Condo video surveillance

L.R. writes:

Dear Paul:

Our condo will soon have five cameras placed strategically throughout our building.  We will be able to view various comings and goings, record clips, and playback 1 months’ retro information.  We are being very transparent, letting everyone know where the cameras are.  A couple of our owners have questioned the “privacy” issue.  They would like to know “who would be viewing the images being displayed by the 5 cameras” and does a confidentiality agreement have to be signed by the person (s) who will have access to the playback.  What role does “privacy” play in this situation?  Thank you, many times, over for the good work and information that you provide for all of us.  Louisa

Paul replies:

Dear L.R.:

Great question. Privacy has many facets that can affect condo living, and video surveillance is certainly one of them. I will only focus on the specific question of your condo owners today.

Your board is very prudent in being transparent with owners as to the placement of the cameras. It should not only consider the placement, for example, the front entrance but also be aware of the area being covered. A front entrance camera could possibly capture the image of someone walking by on the sidewalk. This could potentially be considered as infringing on someone’s privacy. If cameras are oriented in such a way as to capture images of owners coming in and out of their unit, there could also be concerns.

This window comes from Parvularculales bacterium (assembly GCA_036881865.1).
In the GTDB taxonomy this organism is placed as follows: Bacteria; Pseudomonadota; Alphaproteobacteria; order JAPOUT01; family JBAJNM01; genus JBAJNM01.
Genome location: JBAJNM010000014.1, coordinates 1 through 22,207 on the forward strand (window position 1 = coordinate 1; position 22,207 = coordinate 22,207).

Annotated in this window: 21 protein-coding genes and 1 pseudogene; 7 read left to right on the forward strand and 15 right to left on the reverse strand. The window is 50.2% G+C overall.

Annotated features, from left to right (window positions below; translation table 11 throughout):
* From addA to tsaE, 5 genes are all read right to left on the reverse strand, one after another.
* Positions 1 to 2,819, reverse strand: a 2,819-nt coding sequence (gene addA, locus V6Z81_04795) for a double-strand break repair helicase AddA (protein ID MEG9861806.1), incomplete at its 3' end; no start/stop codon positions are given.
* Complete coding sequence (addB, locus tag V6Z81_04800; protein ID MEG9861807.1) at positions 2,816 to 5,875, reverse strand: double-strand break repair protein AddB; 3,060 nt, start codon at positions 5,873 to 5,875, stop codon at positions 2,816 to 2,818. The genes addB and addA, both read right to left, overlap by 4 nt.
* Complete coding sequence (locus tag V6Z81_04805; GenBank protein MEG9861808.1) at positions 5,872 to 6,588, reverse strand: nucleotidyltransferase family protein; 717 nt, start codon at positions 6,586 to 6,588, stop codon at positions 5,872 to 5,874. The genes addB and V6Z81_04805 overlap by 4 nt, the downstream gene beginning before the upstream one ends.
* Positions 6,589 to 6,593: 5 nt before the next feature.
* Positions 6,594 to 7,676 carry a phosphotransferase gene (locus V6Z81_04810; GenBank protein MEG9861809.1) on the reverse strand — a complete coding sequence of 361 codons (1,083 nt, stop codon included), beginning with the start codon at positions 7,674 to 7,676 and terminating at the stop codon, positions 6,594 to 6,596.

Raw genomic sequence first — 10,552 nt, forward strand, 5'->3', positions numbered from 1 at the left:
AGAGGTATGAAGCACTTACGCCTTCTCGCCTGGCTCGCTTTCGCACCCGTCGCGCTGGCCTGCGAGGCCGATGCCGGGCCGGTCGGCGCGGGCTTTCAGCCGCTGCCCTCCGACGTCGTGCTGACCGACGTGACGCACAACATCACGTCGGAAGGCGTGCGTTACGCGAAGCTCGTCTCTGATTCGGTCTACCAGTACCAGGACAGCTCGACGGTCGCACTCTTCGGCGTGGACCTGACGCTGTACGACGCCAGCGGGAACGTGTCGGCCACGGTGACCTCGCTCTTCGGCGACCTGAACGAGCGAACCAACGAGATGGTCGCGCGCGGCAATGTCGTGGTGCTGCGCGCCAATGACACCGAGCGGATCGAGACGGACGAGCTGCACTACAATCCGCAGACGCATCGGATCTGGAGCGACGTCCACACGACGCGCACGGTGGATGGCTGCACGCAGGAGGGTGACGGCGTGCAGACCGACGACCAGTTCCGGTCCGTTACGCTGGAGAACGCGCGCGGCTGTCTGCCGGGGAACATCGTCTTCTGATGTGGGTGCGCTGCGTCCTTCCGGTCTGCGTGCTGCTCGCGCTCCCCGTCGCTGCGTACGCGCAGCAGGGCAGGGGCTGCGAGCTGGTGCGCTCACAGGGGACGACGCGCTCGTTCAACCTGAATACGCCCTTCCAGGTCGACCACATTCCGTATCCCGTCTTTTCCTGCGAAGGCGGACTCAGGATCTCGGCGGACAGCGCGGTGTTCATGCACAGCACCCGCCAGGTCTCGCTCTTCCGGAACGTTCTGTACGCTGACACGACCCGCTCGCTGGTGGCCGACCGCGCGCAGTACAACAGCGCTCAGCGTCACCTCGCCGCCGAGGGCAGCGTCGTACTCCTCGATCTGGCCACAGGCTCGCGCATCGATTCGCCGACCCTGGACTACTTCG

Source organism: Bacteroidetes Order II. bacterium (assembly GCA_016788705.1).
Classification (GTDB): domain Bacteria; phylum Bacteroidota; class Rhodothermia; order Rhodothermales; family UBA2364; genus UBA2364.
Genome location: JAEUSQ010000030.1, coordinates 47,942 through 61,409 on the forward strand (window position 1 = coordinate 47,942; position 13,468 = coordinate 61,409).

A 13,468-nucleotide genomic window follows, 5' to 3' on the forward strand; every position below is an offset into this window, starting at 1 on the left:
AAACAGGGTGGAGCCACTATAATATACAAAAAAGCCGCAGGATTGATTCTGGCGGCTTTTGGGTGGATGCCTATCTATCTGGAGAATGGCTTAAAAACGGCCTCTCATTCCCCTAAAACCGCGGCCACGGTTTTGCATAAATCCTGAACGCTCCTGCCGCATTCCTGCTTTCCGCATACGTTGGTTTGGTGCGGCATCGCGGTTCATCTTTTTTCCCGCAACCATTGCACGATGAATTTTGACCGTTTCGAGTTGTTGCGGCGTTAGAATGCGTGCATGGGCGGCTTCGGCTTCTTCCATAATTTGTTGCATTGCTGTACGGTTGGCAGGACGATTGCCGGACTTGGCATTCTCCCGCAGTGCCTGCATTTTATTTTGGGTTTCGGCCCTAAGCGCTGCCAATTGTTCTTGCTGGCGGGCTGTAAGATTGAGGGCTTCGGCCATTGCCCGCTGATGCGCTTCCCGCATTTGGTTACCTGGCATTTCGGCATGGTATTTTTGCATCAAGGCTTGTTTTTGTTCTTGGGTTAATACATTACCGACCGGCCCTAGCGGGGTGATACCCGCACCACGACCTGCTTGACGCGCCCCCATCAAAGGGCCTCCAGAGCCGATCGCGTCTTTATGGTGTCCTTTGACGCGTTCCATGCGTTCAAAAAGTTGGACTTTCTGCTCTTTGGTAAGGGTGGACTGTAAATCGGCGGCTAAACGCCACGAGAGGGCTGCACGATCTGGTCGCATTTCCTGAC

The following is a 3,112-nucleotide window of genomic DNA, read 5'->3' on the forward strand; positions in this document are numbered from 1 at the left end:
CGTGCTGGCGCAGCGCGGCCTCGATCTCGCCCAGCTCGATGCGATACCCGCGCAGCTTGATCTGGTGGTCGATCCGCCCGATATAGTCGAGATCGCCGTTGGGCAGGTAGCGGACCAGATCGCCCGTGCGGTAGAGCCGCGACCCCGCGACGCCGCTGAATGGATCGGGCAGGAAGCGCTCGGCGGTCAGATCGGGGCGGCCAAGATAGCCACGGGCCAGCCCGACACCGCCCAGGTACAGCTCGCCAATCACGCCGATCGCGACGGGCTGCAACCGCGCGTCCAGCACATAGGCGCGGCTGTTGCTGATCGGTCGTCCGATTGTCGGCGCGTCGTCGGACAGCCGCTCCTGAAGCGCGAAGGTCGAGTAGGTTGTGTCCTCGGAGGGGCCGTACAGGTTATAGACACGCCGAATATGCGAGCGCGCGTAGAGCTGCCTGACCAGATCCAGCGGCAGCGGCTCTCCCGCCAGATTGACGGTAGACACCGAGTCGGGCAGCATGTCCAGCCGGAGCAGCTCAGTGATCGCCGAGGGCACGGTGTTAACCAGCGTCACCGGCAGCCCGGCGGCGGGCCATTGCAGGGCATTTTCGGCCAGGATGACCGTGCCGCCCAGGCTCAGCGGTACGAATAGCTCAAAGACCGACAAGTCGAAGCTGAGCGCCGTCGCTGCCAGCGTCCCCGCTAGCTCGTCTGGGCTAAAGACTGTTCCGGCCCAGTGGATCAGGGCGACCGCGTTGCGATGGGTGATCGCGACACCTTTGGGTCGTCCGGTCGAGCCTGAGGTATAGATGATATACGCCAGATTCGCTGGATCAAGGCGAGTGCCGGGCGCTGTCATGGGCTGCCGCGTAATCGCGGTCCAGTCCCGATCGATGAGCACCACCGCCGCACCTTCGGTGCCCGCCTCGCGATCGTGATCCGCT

If the board has not already done so, it should develop a comprehensive policy concerning the use of surveillance cameras outlining the purpose, placement, hours of operation, who has access to the recordings, when will recordings be viewed, how long will recordings be kept, when and how will they be destroyed. In determining when the recordings will be viewed the board should be aware that for privacy purposes, they should only be viewed if there exists a good reason to do so, like a car break-in the parking lot, vandalism at the front door, or graffiti on the building. In other words, there should not be consistent live monitoring which could be considered intrusion upon privacy.

There is no harm in asking the individuals viewing the recordings to sign a confidentiality agreement. However, since the number of people allowed to access the video should be limited, and that this will most likely be members of the board, they are already obligated to keep personal matters confidential. Reviewing recorded images is a serious matter and should not be done for amusement.

As you can see, privacy is a huge issue. If you have any more specific questions, please send them along.

This Post Has One Comment

  1. Donald

    Not for nothing but someone always sees something! I was asked to take mine down, the neighbors figured I was spying 🕵🏿‍♀️ on them. Did not even have the courtesy to ask me about it.. went straight to the board. The camera was being used to watch my motorcycle, and record any mischievous activity! Nothing wrong with cameras! THEY HELP CATCH CRIMINALS! Less waste of taxpayers $.. oh by the way there are cameras all over the place! I have nothing to hide, u want to peek in my window go ahead, my fault for not closing curtains!🤡

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